If It Ain't Broke...
Bishop James Edward Slattery, of the Diocese of Tulsa, was interviewed by the National Catholic Register. I was struck, in a positive sense, by his wise observations on Liturgy
You’ve made public statements about problems with the liturgy. What changes would you like to see?:
I would like to see the liturgy become what Vatican II intended it to be. That’s not something that can happen overnight. The bishops who were the fathers of the council from the United States came home and made changes too quickly. They shouldn’t have viewed the old liturgy, what we call the Tridentine Mass or Missal of Pope John XXIII, as something that needed to be fixed. Nothing was broken. There was an attitude that we had to implement Vatican II in a way that radically affects the liturgy.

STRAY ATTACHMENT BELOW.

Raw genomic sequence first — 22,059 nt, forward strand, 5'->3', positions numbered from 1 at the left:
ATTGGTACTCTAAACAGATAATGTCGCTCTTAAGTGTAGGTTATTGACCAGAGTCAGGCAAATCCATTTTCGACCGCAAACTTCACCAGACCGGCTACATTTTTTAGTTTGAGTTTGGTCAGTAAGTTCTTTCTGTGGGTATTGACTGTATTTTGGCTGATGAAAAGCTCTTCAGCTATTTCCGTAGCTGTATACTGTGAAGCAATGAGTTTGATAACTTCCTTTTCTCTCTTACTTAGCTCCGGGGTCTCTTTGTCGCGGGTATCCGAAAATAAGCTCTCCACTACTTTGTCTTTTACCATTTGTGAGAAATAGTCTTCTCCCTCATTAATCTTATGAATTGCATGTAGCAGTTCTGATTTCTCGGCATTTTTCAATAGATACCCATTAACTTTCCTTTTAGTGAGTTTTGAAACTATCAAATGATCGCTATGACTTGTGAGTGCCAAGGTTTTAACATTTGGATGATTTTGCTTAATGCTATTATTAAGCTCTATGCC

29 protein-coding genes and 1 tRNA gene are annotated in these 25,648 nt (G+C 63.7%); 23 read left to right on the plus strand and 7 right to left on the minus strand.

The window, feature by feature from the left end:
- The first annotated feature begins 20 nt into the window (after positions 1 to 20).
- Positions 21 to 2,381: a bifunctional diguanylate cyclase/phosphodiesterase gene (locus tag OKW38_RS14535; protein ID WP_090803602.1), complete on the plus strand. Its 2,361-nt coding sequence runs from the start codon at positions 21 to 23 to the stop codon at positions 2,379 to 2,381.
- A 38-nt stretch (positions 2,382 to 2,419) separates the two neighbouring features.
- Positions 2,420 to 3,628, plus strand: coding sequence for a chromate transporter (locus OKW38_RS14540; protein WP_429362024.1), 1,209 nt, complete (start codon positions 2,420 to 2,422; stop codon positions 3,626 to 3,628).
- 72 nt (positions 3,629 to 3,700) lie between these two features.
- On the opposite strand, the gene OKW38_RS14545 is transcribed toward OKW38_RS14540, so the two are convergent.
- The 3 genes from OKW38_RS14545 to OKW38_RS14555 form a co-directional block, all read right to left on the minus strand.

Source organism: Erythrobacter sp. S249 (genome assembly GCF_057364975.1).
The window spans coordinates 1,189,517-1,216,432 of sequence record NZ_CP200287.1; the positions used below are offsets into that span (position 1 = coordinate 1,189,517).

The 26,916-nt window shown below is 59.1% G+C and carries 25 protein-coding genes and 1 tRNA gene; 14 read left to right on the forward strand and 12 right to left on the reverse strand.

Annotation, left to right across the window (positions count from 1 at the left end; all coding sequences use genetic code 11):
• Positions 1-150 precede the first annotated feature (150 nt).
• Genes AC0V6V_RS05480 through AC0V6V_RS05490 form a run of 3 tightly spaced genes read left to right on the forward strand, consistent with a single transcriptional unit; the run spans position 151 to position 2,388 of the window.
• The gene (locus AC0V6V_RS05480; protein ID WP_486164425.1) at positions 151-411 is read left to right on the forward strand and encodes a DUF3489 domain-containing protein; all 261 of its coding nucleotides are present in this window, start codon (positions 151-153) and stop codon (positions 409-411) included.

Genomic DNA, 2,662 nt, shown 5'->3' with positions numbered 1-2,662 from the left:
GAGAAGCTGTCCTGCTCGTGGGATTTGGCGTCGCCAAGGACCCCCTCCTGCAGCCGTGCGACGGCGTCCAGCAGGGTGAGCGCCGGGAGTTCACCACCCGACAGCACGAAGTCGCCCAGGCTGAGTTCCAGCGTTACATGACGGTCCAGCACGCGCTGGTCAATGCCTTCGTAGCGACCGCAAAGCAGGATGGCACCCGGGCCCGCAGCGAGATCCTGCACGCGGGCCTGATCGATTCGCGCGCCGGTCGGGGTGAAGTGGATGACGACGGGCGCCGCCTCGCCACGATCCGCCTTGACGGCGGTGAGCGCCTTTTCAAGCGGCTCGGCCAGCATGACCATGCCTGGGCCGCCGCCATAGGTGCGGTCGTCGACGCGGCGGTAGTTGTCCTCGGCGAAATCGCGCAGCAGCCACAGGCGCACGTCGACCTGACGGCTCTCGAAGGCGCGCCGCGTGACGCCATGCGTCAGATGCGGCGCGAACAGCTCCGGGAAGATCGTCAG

What we lost in a short period of time was continuity. The new liturgy should be clearly identifiable as the liturgy of the pre-Vatican II Church. Changes, like turning the altar around, were too sudden and too radical. There is nothing in the Vatican II documents that justifies such changes.
It's rare to hear a bishop speak so candidly about what went on, and wrong, after Vatican II. His observation about losing a sense of continuity with the radically altered liturgy is crucial.